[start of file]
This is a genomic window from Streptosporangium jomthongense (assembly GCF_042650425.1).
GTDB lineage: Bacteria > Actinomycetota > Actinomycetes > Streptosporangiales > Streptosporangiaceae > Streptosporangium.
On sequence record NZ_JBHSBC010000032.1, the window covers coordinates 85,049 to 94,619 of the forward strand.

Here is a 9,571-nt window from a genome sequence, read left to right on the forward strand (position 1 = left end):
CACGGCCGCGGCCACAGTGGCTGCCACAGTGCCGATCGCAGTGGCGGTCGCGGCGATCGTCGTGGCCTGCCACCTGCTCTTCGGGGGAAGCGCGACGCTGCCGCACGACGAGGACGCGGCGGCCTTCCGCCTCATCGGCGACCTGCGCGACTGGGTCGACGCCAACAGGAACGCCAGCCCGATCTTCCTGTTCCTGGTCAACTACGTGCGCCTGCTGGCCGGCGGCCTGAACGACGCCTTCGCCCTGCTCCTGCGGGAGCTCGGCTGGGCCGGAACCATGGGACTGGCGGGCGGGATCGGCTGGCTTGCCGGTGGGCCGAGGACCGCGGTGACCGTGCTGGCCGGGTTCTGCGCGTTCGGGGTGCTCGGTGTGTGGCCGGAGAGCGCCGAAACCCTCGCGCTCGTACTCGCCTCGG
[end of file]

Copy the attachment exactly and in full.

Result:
This is a genomic window from Streptosporangium jomthongense (assembly GCF_042650425.1).
GTDB lineage: Bacteria > Actinomycetota > Actinomycetes > Streptosporangiales > Streptosporangiaceae > Streptosporangium.
On sequence record NZ_JBHSBC010000032.1, the window covers coordinates 85,049 to 94,619 of the forward strand.

Here is a 9,571-nt window from a genome sequence, read left to right on the forward strand (position 1 = left end):
CACGGCCGCGGCCACAGTGGCTGCCACAGTGCCGATCGCAGTGGCGGTCGCGGCGATCGTCGTGGCCTGCCACCTGCTCTTCGGGGGAAGCGCGACGCTGCCGCACGACGAGGACGCGGCGGCCTTCCGCCTCATCGGCGACCTGCGCGACTGGGTCGACGCCAACAGGAACGCCAGCCCGATCTTCCTGTTCCTGGTCAACTACGTGCGCCTGCTGGCCGGCGGCCTGAACGACGCCTTCGCCCTGCTCCTGCGGGAGCTCGGCTGGGCCGGAACCATGGGACTGGCGGGCGGGATCGGCTGGCTTGCCGGTGGGCCGAGGACCGCGGTGACCGTGCTGGCCGGGTTCTGCGCGTTCGGGGTGCTCGGTGTGTGGCCGGAGAGCGCCGAAACCCTCGCGCTCGTACTCGCCTCGG